The programme was set up and led by Peter Stark, whose grasp of the history of the organisations, people, places etc is immense; Peter was able to introduce us to cultural leaders ranging from the Chief Executive of the SA Arts Council, to regional regeneration managers, to workers on the ground, and to brief us fully about the many issues they all face. His mantra about the emerging South Africa, particularly the emerging black leadership, was ‘it is impossible, but it must be done’ and that conflicted pairing of impossibility and necessity was exemplified just about everywhere we went.

For the first week we had two black drivers who both had interests in cultural activity – for one linked to his Zulu ancestry, for the other around jazz – and were joined by Zuko Pokwana, a prince from the Xhosa people, who balances traditional leadership with cultural activism. For the second week we were driven by Gcobani Poltini from Swallows SA and Toto Sonjica, who works for Port Elizabeth Opera House. All of these individuals were not only ‘drivers’ but very much part of the group, sharing their realities with us, listening to ours, exploring thoughts and reactions, debating, arguing, drinking, laughing.

The area of Johannesburg where we stayed for the first three nights seemed – as far as we could tell – to be quite wealthy but also quite ‘groovy’ for want of a better word; there was a nice bar at the end of the street where black and white groups both sat and chatted in a relaxed way – though not many groups appeared to be mixed, and we generally didn’t see many mixed couples. In the Eastern Cape there was much less sense of inter-racial mixing, and we had one very memorable incident in which a swastika was drawn in the mud splatter on the side of one of our minibuses – this happened in a remote beauty spot (aptly called the Valley of Desolation), could only have been done by one of the handful of white, middle-aged, middle class Afrikaner tourists who also visited while we were there, and we have to attribute it to the fact that we were a racially mixed group. Those of us visiting from the UK were very shocked, our black South African companions much less so.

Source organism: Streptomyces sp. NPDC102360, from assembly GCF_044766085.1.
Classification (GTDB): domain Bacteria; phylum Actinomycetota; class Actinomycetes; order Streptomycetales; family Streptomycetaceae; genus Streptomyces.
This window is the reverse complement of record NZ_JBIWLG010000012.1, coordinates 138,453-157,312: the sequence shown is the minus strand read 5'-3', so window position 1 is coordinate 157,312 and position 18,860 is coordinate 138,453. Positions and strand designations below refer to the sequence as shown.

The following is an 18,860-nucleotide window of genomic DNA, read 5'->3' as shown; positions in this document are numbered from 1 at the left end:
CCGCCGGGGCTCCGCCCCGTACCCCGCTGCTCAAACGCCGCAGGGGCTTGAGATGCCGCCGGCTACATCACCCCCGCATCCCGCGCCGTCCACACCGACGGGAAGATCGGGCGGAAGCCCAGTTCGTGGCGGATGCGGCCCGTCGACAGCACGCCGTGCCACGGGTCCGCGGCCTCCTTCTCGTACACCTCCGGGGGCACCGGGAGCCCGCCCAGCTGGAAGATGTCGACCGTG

What was evident throughout is that there is still very little shared social meeting space for black, white and other racial groups in South Africa. Certainly in the rural areas the housing for whites and the housing for blacks could be on a different planet; and wherever there is wealth there is – not surprisingly – anxiety, fear of crime, armed response security patrols, electronic gates and lots of really big dogs. Soweto, Johannesburg’s legendary township and now home to about half a million people, has posh edges where middle class black people have settled, rather than moving in to Johannesburg itself.

So, what did I get out of it professionally? I had a brilliant, stimulating, intense, uncomfortable and enjoyable time; my brain is still seething with thoughts and arguments. I have met new colleagues from South Africa, the North East of England and from Scotland, and have recharged pre-existing professional relationships. I have seen stark instances of cultural tropes with which I am sadly familiar – for instance big capital spend on cultural buildings, followed by little or no revenue spend on content or community engagement, allied to an under-prepared and under-resourced leadership – ‘it is impossible but it must be done’. I have debated ‘the way forward’ for culture in a recession, in challenging times, when other needs must take priority, when culture must serve other masters, when cultural products alienate the people and/or the politicians etc and I’ve had that debate with well informed, combative, sharp minds. And I paddled in the Indian Ocean…..

I never felt at ease in South Africa, so would I want to go back? Well, I’m already working on it….

Rowena Sommerville, July 2012